It is the reason that first responders are held in high esteem in Oak Lawn. When people deal with the Firefighters, paramedics, or police officers they know that they are receiving highly trained and competent responses to their emergencies.
It has been that way for decades in Oak Lawn. But they didn’t provide the services alone. It was done with terrific team work. That team work starts with Village Administrations that are willing to make public safety a priority rather than just a campaign slogan.
Shortly after winning election, Mayor Sandra Bury and the majority of Trustees voted to outsource the backbone of public safety in Oak Lawn. They fired 20 union 911 Dispatching employees and contracted with a private company to provide the services.
The complaints have been overwhelming about the quality of service with police officers, despite a “gag order” being instituted by the Police Chief and fire personnel have documented hundreds of problems. We’ve also reported on complaints from citizens.
The response from the administration?
Well, first they denied there were any complaints. Police Chief Michael Murray even issued a memo that made it seem like he had no idea what was happening in the department. Eventually, the village “found” the complaints.
So the next step was to minimize those problems with Trustee Alex Olejniczak laughingly calling those complaints “concerns”. Trustee Terry Vorderer is even worse since he is still publicly stating that nobody has ever complained to him. Perhaps he’s been sleeping for the last year at board meetings.
Last week the dynamic administration that campaigned on transparency and public safety held an “open house” led by and paid for by Norcomm, the company holding the lucrative no bid contract. What came out of that meeting was shocking because it misrepresented the past, the present and the future.
Village Manager Larry Deetjen claimed that it was the past village board that initiated the requests for proposals that resulted in the contract. That seems like political spin from an officer who is supposed to be, but never seems to be, above politics.
The past board agreed with Deetjen’s recommendation to use the RFP process as a tool to gauge the value of privatization and force the union to make concessions. Despite Sandra Bury’s comments to the contrary, the union members agreed to concessions even though it had a contract.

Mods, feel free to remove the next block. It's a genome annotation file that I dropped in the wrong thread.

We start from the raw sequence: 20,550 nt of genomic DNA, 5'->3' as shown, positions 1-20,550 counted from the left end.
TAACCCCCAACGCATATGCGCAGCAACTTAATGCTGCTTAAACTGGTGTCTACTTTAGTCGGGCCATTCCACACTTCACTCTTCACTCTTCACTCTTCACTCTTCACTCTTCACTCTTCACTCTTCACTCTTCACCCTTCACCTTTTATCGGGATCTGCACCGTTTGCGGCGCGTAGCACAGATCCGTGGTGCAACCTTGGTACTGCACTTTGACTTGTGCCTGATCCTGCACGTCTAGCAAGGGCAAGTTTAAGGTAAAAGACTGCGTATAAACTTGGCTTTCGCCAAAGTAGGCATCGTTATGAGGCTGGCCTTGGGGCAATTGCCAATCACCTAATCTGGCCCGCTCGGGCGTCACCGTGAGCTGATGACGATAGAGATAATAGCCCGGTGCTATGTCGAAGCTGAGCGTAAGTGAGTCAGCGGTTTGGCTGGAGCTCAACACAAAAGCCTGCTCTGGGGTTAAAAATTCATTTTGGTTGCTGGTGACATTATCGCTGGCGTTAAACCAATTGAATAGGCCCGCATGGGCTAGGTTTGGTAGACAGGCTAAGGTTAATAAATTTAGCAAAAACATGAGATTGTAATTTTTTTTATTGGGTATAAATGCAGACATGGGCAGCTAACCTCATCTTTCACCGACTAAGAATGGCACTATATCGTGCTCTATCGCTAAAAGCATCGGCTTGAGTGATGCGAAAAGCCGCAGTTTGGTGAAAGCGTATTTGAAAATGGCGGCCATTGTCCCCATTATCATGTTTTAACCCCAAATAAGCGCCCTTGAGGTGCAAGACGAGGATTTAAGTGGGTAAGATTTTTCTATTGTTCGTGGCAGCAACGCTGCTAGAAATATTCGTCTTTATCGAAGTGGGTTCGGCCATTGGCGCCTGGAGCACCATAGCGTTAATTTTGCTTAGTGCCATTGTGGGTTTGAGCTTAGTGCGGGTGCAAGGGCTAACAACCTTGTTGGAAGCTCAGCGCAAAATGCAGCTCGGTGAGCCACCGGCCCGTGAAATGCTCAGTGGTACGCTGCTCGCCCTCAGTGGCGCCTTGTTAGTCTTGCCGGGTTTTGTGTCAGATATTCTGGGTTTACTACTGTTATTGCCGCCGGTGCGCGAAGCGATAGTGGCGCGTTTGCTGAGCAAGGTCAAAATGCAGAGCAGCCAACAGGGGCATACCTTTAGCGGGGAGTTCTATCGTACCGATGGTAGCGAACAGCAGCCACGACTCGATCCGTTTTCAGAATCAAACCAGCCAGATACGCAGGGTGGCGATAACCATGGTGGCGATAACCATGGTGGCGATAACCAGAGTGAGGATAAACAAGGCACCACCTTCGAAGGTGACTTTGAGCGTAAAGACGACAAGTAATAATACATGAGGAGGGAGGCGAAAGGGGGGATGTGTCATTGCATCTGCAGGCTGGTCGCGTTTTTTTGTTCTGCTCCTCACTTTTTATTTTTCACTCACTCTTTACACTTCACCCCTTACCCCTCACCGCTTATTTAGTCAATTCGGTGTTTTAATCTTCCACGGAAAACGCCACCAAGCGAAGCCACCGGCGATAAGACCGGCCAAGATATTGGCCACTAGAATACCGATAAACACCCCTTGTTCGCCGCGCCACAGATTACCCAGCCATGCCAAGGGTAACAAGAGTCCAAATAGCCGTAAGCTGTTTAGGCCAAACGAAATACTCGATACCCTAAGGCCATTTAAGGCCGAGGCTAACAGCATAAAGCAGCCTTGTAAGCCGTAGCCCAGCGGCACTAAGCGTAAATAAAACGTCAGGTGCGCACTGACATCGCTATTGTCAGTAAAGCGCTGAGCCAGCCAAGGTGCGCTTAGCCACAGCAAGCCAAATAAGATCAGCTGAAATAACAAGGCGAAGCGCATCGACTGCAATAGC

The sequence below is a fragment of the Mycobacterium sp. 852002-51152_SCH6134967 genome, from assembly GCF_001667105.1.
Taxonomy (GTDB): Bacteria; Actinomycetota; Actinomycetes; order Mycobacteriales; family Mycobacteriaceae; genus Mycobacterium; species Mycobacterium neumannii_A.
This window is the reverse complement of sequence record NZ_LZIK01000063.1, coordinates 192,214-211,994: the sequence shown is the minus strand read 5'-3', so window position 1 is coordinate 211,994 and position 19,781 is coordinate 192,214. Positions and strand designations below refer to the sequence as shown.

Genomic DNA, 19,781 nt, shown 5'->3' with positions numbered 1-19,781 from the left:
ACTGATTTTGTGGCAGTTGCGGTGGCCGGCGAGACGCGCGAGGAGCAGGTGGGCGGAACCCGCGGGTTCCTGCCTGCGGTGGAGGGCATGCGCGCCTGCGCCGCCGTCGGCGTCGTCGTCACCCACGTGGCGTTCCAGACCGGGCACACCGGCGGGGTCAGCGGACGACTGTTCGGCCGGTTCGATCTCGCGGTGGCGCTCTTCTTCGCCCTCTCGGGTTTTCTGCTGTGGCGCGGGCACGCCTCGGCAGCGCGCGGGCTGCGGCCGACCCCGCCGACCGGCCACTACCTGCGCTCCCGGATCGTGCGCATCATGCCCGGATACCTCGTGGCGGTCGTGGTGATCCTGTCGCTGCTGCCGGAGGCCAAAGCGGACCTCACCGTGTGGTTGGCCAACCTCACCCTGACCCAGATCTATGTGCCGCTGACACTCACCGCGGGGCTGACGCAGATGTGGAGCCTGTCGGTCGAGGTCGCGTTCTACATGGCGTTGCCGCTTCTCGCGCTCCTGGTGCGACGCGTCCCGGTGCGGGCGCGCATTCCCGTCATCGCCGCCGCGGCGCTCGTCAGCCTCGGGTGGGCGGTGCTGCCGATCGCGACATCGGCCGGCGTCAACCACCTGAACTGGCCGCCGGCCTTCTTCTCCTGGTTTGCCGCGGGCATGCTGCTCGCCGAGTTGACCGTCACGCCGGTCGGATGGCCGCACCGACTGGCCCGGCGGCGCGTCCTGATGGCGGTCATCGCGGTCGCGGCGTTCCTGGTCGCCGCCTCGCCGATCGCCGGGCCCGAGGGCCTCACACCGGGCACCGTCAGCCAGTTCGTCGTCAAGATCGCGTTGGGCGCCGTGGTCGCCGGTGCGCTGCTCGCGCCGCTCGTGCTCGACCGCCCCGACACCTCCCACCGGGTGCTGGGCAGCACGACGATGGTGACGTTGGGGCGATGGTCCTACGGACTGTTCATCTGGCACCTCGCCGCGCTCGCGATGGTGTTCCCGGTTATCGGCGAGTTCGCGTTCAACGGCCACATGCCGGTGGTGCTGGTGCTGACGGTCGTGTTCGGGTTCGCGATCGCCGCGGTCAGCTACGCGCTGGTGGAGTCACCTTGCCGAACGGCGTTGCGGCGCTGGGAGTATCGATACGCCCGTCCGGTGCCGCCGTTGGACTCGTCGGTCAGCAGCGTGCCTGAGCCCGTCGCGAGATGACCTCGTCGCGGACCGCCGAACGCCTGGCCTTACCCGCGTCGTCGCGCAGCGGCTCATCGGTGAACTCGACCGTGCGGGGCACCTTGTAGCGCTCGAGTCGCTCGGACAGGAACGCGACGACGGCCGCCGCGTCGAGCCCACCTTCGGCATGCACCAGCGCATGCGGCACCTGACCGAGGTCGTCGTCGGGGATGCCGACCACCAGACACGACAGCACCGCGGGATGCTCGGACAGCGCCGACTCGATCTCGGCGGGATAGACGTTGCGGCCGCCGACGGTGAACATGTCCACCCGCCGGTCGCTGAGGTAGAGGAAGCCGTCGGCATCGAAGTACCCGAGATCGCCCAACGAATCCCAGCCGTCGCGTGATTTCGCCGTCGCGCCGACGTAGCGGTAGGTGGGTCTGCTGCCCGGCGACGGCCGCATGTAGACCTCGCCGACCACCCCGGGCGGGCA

Deetjen then recommended to the current board to award the contract despite the concessions. As Deetjen is fond of saying, “those are the facts ladies and gentlemen.”
That’s right, you can’t re-write history.
That didn’t stop Bury from hawking the story successfully to another media outlet, which ate up the story like finger sandwiches. It is the same publication that reported that residents in another town were “supportive” of a Village’s decision to cut 1/3 of its police force. The video on Channels 5, 7 and 9 News told a story of widespread discontent with the idea.
Sandra Bury was determined to get her story out on blogs and in some cases in the media. Part of that story included ridiculous statements about the salaries of 911 dispatchers while conveniently forgetting that some compensation was inflated by the village’s refusal to hire enough dispatchers in favor of paying overtime. It is the same idea they’ve used with the firefighters.
Mike Tillman of Norcomm went even further in disparaging the fired dispatchers saying that they weren’t qualified. It’s strange to be talking about qualifications because you never saw all these complaints when the old dispatchers were providing the link between residents and first responders.
At no time did Deetjen, Bury or anyone else operating the open house tell the public how they were going to improve the services for the public. Instead, they pretended that problems don’t exist.
That attitude puts the public in danger and places every firefighter and police officer in danger.